School helps free deaf children from stigma

School helps free deaf children from stigma

2010-03-30 15:54:29
RAGAMA, Sri Lanka(UCAN) -- For the past 70 years, a Church center for deaf children has helped dispel the social stigma attached to such people by educating them and helping them find employment. Sister Jacintha Jayasinghe, principal of St. Joseph’s Deaf School in Ragama, Colombo archdiocese, says the institution is currently educating 250 students. “We have classes from preschool to advanced level. We teach them the normal school syllabus,” said the nun from the congregation of Our Lady of Perpetual Help. Vice principal Sister Malin Gunatillke says the school provides a variety of interactive learning experiences for students, often supporting them into early adulthood and helping them find jobs. One of them is Rohan Perera, 34, who now works in a bank. He credits the school for teaching him sign language and says his parents are now helping him find a suitable partner in life. Leon Jalin, another past student, echoed his views. “We have all benefited from learning sign language,” he told UCA News. The school was founded in 1939 by the congregation of Our Lady of Perpetual Help and started with just 16 students. Since then, it has helped thousands of young deaf people. “We have altogether 30 teachers who are specially trained, including a nun who has been deaf since birth,” said Sister Jayasinghe.

Vocational courses for students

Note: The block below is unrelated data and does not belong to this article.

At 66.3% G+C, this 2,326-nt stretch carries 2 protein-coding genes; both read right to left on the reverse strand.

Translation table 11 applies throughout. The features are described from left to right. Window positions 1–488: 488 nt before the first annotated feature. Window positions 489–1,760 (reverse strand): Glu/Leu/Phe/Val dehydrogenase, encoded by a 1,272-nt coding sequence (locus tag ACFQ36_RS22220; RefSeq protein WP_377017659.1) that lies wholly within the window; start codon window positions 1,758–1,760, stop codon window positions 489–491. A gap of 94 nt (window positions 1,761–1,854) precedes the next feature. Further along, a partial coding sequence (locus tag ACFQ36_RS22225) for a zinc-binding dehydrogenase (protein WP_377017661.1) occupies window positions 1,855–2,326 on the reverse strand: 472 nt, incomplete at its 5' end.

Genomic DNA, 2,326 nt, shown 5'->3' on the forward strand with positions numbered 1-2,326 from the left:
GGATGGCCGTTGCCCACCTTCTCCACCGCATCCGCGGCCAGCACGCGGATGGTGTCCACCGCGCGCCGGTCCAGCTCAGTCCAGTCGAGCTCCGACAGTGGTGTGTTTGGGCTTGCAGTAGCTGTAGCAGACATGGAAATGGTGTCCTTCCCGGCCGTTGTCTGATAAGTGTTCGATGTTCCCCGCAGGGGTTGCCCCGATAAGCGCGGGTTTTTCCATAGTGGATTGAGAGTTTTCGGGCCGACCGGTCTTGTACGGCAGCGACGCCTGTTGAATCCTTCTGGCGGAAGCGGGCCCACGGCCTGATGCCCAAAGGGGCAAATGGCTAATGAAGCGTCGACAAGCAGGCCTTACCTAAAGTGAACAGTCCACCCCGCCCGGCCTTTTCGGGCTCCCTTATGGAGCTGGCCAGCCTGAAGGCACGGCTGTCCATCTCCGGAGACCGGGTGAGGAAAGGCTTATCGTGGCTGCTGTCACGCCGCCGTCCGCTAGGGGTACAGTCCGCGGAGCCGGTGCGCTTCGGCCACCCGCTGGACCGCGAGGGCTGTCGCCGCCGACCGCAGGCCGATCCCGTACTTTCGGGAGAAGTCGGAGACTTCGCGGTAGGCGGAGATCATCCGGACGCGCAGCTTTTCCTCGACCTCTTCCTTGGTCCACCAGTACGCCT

Father Sudath Jayalal Silva, archdiocesan chaplain for the deaf and blind, said that when students finish their studies at the age of 18, they are sent to the school’s vocational training centers in Werulugama, Kulayapityya and Moratuwa. “There we have courses on embroidery, poultry farming and cooking” among others. “Each student will select the course suitable for him or her and we will train them accordingly,” he said. Sister Jayasinghe says that “every month we have meetings and frequently we have occasions where all the students come together and get to know each other to find life partners. “They ask advice from their parents as well as from us on marriage.” More than a million people in Sri Lanka are believed to be deaf, a condition which carries a stigma in both family and society. Some parents believe that a deaf child is a symbol of bad luck and keep them away from the public eye. As a result, very few deaf people receive university education. Maryknoll Father Charles Dittmeier, director of the Maryknoll Deaf Development Program who visited the Sri Lankan school recently, said, “If deaf pupils are allowed to communicate with the world through the use of hearing aids, speech therapy or through being taught sign language, they can grow and become well adjusted adults.” He added that “one important step in helping the hearing impaired students of Sri Lanka is to create a national sign-language dictionary to allow effective communication between the deaf community and others.” SR09258/1595 March 30, 2010 48 EM-lines (467 words) School gives hearing-impaired hope
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